Cherokee McClintick considers the Island Pregnancy Centre (IPC) her second family.
Back in 2018, she was expecting her first child at 20 years old. It was clear she would be raising the child as a single mother, so she started to prepare by turning toward her own mother for support.
But around the same time, her mother died.
"She was my main support," McClintick said. "When you lose a parent, honestly you lose a piece of you."
This piece suddenly missing from McClintick's life put her in a dark place. She became worried about how she was going to care for her child, she said.
"It's very easy for a mom to feel like they're alone."
She decided to turn toward the IPC in Charlottetown, which ended up helping her throughout her process. This fall, it officially opened a second location in Summerside to support the western end of P.E.I. as well, said its executive director.
Tammy MacKinnon began her position this summer but has known and supported McClintick since she became a client. The IPC secured its Summerside building around the same time, and after two years of renovation it already has about 30 regular clients, she said.
One of the IPC's first steps with clients is to outline P.E.I.'s three available options for moving forward with unexpected pregnancies – parenting, adoption and abortion. As a faith-based organization, MacKinnon noted the service does provide all sides of the three options and is inclusive and non-judgmental toward clients from all walks of life.
"Everyone is treated with the same care and compassion," she said.
Counselling is provided throughout a client's entire decision-making process. Should she choose to parent the child, small group-style programming is offered to provide a community for mothers, and the baby boutique offers free baby and maternal clothing, childcare accessories and toys, MacKinnon said.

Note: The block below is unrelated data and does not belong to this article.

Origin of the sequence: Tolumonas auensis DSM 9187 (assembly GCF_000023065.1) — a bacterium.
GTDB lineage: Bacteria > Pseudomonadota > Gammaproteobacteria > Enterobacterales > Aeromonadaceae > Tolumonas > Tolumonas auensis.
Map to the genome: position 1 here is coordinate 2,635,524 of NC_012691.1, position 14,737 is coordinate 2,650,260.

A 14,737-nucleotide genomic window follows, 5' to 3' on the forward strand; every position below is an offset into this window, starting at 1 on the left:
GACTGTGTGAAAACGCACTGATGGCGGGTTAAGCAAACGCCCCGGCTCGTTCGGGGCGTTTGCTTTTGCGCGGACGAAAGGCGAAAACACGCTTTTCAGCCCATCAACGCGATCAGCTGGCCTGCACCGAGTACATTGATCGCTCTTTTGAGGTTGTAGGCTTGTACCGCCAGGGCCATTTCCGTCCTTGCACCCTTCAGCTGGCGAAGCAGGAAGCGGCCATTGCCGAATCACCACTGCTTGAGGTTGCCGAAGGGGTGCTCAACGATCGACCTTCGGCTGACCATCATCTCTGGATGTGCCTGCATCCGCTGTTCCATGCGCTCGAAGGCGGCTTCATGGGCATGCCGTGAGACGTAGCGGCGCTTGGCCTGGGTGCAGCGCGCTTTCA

McClintick said the IPC in Charlottetown offered her everything she could think of, even if it was simply a supportive chat.
"Because raising a kid is not easy," McClintick said. "(And) it's not cheap."
Should a client choose adoption or to have an abortion, the IPC will continue to be there for its clients afterward, such as if there is a grieving process, MacKinnon said.
"We want to support (them) through the whole decision," she said. "We want them to feel like they can keep coming back."
Summerside's centre is larger than Charlottetown's, and both are provided through donations and volunteer work. Volunteer Jacquie Lewis got involved because the organization supported her daughter through an unexpected pregnancy years ago.
"And they really helped her out," she said. "So I just wanted to give back."
MacKinnon is excited to now be servicing clients in western P.E.I. who may not have been able to make it to Charlottetown – to support them through their decision, to hear them, and to provide a safe place where they can feel what they need to feel, she said.
"Feeling alone and feeling unheard can be pretty catastrophic, especially in a situation where you have such a huge decision to make," she said. "We're here to support."
Following McClintick's decision, she now lives in Monticello with her two-year-old son, Liam. For those who find themselves unexpectedly pregnant or in a situation similar to her own experience, she had these words of advice:
"Always ask for help. Always," she said. "It never hurts to ask for help."
AT A GLANCE:
- The Island Pregnancy Centre (IPC) in Summerside is located on 314 First St. and is open every Friday from 11 a.m. to 4 p.m.
- Charlottetown's IPC is at 220 University Ave. and is open Tuesdays to Thursdays, 11 a.m. to 4 p.m.
Updates can be found on the organization's Facebook page.
Daniel Brown is a local journalism initiative reporter, a position funded by the federal government.